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HealthWatch: Laser Surgery For Prostate Cancer

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Surgery (credit: CBS 2)

Surgery (credit: CBS 2)

maxgomez Dr. Max Gomez
Award-winning broadcast journalist Dr. Max Gomez rejoined WCBS-TV as a...
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NEW YORK (CBS 2) – With 220,000 cases a year and more than 30,000 deaths, prostate cancer is the most common cancer for men. The most common treatment is surgery, even though it can cause uncomfortable and embarrassing side effects. CBS 2HD’s Dr. Max Gomez is here with word of a new technique that may minimize both of those problems.

Prostate cancer surgery has gotten much better at avoiding impotence and incontinence, but it can take up to a year to recover those functions after surgery.

Laparoscopic and robotic surgery has improved those numbers somewhat, and now doctors are adding lasers to the mix to make things even better.

“He sat me straight down and within one sentence he said ‘you’ve got cancer’,” said Alastair Macaulay.

That was how Macaulay found out he had prostate cancer at the tender age of 53. After consulting a number of doctors, he decided on Dr. Ketan Badani because he was highly experienced at using a robot to remove a cancerous prostate.

“Everyone said you recover much quickly, more quickly from robotics,” Macaulay said.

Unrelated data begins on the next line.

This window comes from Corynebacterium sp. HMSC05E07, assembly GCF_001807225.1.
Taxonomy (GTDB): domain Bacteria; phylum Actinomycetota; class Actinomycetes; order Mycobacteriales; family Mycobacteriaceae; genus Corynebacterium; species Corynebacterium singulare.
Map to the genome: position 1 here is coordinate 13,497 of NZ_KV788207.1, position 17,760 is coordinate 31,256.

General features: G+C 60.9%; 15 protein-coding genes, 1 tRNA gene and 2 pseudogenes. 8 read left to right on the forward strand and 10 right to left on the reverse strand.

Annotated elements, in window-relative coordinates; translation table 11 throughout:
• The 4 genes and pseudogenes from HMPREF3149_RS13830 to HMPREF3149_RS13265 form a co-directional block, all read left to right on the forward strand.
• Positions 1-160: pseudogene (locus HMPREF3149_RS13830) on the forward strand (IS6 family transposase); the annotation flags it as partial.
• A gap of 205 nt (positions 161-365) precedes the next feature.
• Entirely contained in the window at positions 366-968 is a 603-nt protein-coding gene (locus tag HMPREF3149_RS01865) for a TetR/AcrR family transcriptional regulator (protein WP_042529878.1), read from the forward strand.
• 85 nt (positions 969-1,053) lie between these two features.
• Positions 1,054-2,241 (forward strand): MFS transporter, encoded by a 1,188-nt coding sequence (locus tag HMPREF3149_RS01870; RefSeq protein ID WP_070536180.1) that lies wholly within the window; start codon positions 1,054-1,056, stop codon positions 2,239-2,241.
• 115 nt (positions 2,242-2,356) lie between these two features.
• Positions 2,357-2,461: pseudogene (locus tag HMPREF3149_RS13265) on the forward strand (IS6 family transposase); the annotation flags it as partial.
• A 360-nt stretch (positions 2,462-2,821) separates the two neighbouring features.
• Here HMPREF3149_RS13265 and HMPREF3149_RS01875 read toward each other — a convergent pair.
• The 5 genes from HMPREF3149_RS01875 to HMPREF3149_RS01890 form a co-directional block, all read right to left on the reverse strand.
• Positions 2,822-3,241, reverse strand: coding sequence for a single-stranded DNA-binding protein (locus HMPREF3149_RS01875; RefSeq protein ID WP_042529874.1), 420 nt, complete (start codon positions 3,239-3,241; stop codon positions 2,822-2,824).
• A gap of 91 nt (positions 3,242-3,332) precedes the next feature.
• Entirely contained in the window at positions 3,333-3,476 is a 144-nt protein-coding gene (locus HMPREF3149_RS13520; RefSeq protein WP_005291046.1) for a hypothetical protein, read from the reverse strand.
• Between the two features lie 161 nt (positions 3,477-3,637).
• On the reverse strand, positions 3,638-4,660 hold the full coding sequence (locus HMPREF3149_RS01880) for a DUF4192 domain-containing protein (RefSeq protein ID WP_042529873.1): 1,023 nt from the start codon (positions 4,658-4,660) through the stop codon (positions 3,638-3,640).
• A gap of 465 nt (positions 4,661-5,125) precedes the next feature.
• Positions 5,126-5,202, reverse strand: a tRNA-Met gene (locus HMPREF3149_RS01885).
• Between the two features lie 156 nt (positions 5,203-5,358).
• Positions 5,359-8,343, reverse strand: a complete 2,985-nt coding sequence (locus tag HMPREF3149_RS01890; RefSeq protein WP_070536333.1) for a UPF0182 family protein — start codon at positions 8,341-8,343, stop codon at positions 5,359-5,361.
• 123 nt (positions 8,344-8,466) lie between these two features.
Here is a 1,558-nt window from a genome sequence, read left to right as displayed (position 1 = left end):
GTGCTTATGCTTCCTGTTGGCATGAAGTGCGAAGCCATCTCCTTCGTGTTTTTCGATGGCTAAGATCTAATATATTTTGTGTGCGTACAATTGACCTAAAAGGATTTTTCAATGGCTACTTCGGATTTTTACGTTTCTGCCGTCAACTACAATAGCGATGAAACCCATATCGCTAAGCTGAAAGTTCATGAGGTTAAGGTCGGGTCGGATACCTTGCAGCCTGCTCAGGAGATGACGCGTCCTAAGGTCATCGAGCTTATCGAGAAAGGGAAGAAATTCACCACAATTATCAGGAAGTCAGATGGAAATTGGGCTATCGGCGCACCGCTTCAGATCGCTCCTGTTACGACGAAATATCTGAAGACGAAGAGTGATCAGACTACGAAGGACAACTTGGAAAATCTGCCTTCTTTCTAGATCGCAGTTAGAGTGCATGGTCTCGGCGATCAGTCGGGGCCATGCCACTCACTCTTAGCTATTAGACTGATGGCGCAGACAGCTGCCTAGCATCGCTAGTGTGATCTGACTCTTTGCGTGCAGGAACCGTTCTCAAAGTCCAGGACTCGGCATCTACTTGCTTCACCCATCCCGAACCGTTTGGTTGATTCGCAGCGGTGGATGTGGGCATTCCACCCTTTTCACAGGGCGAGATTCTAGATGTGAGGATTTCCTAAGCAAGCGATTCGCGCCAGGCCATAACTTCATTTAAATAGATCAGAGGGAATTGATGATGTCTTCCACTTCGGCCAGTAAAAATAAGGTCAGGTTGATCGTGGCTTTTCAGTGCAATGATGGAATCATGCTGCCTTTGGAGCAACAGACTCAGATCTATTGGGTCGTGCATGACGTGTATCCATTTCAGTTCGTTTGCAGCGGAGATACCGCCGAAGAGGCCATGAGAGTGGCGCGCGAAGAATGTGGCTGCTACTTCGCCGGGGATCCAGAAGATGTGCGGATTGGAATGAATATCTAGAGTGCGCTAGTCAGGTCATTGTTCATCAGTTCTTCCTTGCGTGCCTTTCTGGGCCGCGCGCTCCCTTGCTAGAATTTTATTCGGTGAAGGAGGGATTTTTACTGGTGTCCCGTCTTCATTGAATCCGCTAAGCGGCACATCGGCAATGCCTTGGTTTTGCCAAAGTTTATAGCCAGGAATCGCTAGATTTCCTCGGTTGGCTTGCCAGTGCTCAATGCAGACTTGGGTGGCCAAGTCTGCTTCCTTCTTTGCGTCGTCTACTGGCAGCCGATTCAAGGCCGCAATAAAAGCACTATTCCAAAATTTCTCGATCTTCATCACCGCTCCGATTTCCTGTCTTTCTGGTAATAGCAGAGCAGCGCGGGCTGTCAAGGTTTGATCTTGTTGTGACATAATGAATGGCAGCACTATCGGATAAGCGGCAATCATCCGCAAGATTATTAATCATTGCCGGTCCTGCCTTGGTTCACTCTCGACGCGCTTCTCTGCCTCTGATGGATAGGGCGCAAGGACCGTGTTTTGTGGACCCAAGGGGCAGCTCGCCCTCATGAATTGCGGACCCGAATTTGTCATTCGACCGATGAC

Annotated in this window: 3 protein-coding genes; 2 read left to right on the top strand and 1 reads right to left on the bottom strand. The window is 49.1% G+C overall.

Studies have shown that men who have their prostate removed robotically lose much less blood, so they regain energy much more quickly. They’re also up and about and out of the hospital sooner. More importantly, cancer cure rates are the same.

“We are also trying to preserve the muscles that control your urination and we’re trying to preserve the delicate nerves and arteries that control erection function in men,” said Dr. Ketan Badani of New York-Presbyterian Hospital.

Here’s why that’s so difficult. The prostate sits right at the base of the bladder, surrounded by those all important nerves, arteries and muscles. Robotic surgery uses high magnification that allows the surgeon to see and preserve those structures. But there’s still some pulling and tugging and the use of electrical cauterization can still cause collateral damage.

“So if we can figure out a way to minimize the thermal injury and the pull stretch injury, then we might see a much better result in terms of men recovering their potency in a shorter period of time,” Badani said.

That’s where a carbon dioxide laser comes in. New technology allows the laser beam to be guided by the robot arms into very precise, microscopic spots to tease and burn away the prostate from the nerves without heating them up or damaging them.

A recent study found that recovery of continence after laser assisted prostate surgery is quicker and potency may also be.

Alastair said he’s also pleased with his potency but that took much longer to return.

The study using the carbon dioxide laser was very small and many more men will have to be followed post-op for much longer to really show that using the laser improves continence and potency, but so far it seems to be at the very least as good and quite possibly, better.

All men will have incontinence and impotence for a while after surgery because, no matter how delicate and careful the operation, surgery is still traumatic. So the idea is to shorten that difficult time.

Interestingly, doctors have found that viagra, cialis and similar drugs actually have a protective effect on the erectile nerves and so they’re given as part of the rehab process ofter surgery.

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